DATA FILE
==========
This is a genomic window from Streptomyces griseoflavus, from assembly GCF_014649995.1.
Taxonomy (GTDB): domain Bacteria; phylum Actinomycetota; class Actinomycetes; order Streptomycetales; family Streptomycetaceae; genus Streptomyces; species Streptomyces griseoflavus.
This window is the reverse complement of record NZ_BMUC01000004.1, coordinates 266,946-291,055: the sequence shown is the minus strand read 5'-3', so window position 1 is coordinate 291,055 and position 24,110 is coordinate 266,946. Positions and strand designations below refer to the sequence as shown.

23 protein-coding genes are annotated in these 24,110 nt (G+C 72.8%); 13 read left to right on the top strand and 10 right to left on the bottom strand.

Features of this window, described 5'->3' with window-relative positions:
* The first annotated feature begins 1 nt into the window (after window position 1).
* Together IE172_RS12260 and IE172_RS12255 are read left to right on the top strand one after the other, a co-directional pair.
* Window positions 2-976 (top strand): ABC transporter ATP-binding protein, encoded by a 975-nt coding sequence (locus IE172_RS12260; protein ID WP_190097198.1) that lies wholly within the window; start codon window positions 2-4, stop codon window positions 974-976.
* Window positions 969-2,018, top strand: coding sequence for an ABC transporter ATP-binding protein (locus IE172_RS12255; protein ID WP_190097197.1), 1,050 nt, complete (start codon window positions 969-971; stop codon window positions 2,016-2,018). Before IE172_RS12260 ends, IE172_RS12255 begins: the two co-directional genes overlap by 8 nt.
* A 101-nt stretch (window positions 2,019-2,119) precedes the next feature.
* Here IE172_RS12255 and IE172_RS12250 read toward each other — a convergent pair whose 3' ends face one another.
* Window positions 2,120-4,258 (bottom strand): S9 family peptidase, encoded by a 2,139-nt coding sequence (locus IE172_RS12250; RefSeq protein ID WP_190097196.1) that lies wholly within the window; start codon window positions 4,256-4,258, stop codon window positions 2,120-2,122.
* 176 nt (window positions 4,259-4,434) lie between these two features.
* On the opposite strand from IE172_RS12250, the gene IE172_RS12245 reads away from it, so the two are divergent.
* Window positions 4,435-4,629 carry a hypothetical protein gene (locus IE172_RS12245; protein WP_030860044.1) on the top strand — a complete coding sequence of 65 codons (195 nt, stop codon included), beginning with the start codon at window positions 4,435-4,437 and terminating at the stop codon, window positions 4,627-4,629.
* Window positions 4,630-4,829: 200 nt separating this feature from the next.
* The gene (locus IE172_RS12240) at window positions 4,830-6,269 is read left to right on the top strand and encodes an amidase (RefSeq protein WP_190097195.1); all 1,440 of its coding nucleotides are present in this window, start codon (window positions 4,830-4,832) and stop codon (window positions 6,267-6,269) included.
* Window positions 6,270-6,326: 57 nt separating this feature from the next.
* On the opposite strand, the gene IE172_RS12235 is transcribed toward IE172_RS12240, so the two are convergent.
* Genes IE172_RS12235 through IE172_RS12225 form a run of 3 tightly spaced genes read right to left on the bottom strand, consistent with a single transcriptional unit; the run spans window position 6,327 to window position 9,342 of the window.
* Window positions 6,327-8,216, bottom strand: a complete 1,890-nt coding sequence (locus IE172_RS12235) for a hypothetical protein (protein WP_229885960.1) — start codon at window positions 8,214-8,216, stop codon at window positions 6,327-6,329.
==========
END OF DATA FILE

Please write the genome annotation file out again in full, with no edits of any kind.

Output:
This is a genomic window from Streptomyces griseoflavus, from assembly GCF_014649995.1.
Taxonomy (GTDB): domain Bacteria; phylum Actinomycetota; class Actinomycetes; order Streptomycetales; family Streptomycetaceae; genus Streptomyces; species Streptomyces griseoflavus.
This window is the reverse complement of record NZ_BMUC01000004.1, coordinates 266,946-291,055: the sequence shown is the minus strand read 5'-3', so window position 1 is coordinate 291,055 and position 24,110 is coordinate 266,946. Positions and strand designations below refer to the sequence as shown.

23 protein-coding genes are annotated in these 24,110 nt (G+C 72.8%); 13 read left to right on the top strand and 10 right to left on the bottom strand.

Features of this window, described 5'->3' with window-relative positions:
* The first annotated feature begins 1 nt into the window (after window position 1).
* Together IE172_RS12260 and IE172_RS12255 are read left to right on the top strand one after the other, a co-directional pair.
* Window positions 2-976 (top strand): ABC transporter ATP-binding protein, encoded by a 975-nt coding sequence (locus IE172_RS12260; protein ID WP_190097198.1) that lies wholly within the window; start codon window positions 2-4, stop codon window positions 974-976.
* Window positions 969-2,018, top strand: coding sequence for an ABC transporter ATP-binding protein (locus IE172_RS12255; protein ID WP_190097197.1), 1,050 nt, complete (start codon window positions 969-971; stop codon window positions 2,016-2,018). Before IE172_RS12260 ends, IE172_RS12255 begins: the two co-directional genes overlap by 8 nt.
* A 101-nt stretch (window positions 2,019-2,119) precedes the next feature.
* Here IE172_RS12255 and IE172_RS12250 read toward each other — a convergent pair whose 3' ends face one another.
* Window positions 2,120-4,258 (bottom strand): S9 family peptidase, encoded by a 2,139-nt coding sequence (locus IE172_RS12250; RefSeq protein ID WP_190097196.1) that lies wholly within the window; start codon window positions 4,256-4,258, stop codon window positions 2,120-2,122.
* 176 nt (window positions 4,259-4,434) lie between these two features.
* On the opposite strand from IE172_RS12250, the gene IE172_RS12245 reads away from it, so the two are divergent.
* Window positions 4,435-4,629 carry a hypothetical protein gene (locus IE172_RS12245; protein WP_030860044.1) on the top strand — a complete coding sequence of 65 codons (195 nt, stop codon included), beginning with the start codon at window positions 4,435-4,437 and terminating at the stop codon, window positions 4,627-4,629.
* Window positions 4,630-4,829: 200 nt separating this feature from the next.
* The gene (locus IE172_RS12240) at window positions 4,830-6,269 is read left to right on the top strand and encodes an amidase (RefSeq protein WP_190097195.1); all 1,440 of its coding nucleotides are present in this window, start codon (window positions 4,830-4,832) and stop codon (window positions 6,267-6,269) included.
* Window positions 6,270-6,326: 57 nt separating this feature from the next.
* On the opposite strand, the gene IE172_RS12235 is transcribed toward IE172_RS12240, so the two are convergent.
* Genes IE172_RS12235 through IE172_RS12225 form a run of 3 tightly spaced genes read right to left on the bottom strand, consistent with a single transcriptional unit; the run spans window position 6,327 to window position 9,342 of the window.
* Window positions 6,327-8,216, bottom strand: a complete 1,890-nt coding sequence (locus IE172_RS12235) for a hypothetical protein (protein WP_229885960.1) — start codon at window positions 8,214-8,216, stop codon at window positions 6,327-6,329.